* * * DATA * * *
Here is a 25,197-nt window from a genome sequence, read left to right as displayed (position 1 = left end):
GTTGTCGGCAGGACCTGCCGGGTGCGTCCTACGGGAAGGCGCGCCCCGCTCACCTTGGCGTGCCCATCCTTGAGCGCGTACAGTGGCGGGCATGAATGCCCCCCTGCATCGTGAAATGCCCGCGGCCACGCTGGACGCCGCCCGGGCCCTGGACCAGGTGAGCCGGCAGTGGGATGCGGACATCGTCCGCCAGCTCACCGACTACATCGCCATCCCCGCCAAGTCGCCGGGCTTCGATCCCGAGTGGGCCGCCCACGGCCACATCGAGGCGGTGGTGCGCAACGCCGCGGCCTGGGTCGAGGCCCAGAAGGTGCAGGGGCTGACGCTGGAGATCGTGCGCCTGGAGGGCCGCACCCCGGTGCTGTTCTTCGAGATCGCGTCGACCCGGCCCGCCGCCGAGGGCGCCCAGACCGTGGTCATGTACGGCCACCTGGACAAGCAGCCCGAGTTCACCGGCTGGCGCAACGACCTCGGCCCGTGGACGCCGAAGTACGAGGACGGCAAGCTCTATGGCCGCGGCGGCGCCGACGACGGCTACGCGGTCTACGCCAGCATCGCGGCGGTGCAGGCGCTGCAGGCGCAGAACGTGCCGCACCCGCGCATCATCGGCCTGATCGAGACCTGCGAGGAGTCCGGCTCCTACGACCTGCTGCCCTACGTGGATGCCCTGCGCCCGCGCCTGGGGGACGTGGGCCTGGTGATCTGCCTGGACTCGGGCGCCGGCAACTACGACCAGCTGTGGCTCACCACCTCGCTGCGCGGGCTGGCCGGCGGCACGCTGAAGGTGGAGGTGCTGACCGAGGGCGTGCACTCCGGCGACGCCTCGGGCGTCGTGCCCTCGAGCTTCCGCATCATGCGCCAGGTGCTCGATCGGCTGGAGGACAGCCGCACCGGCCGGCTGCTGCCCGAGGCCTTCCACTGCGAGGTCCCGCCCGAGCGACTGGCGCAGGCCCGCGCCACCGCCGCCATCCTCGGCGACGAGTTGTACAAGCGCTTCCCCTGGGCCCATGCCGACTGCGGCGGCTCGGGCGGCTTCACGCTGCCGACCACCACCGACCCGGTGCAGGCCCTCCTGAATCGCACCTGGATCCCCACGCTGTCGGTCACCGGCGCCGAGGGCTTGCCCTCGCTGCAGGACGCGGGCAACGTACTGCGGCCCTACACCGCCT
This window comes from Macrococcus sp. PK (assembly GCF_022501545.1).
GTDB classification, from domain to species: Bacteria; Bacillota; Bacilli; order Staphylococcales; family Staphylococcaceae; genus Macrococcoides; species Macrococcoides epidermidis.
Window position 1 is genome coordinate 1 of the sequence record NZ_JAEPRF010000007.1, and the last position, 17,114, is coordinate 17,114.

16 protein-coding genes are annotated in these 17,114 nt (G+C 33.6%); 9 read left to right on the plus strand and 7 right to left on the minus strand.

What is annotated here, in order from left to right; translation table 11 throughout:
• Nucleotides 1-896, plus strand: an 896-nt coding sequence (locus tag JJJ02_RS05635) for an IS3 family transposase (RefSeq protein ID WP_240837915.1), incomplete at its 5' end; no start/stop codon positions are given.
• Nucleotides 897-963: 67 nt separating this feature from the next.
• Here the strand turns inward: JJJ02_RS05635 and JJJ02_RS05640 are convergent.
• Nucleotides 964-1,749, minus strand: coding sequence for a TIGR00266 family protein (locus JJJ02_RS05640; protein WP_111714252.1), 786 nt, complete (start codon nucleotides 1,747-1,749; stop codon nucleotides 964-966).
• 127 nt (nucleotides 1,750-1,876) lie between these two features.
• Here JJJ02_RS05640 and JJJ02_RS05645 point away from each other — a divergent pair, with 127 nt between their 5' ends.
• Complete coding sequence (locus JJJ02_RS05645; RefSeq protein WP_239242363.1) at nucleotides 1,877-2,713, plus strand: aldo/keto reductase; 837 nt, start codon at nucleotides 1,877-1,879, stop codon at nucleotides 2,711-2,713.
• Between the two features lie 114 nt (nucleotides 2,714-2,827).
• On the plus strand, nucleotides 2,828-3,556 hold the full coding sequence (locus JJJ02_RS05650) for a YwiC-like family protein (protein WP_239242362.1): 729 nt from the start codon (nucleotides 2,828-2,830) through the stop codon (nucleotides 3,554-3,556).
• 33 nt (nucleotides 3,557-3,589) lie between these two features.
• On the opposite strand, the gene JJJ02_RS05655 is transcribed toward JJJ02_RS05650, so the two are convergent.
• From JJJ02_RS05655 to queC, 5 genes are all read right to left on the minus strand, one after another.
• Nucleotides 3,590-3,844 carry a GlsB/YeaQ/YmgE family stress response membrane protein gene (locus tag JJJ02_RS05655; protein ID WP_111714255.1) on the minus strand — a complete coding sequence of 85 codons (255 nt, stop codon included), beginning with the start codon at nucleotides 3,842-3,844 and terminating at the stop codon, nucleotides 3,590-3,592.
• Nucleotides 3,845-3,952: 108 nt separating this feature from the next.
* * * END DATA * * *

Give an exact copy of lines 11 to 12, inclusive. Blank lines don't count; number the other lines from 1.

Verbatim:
• Nucleotides 964-1,749, minus strand: coding sequence for a TIGR00266 family protein (locus JJJ02_RS05640; protein WP_111714252.1), 786 nt, complete (start codon nucleotides 1,747-1,749; stop codon nucleotides 964-966).
• 127 nt (nucleotides 1,750-1,876) lie between these two features.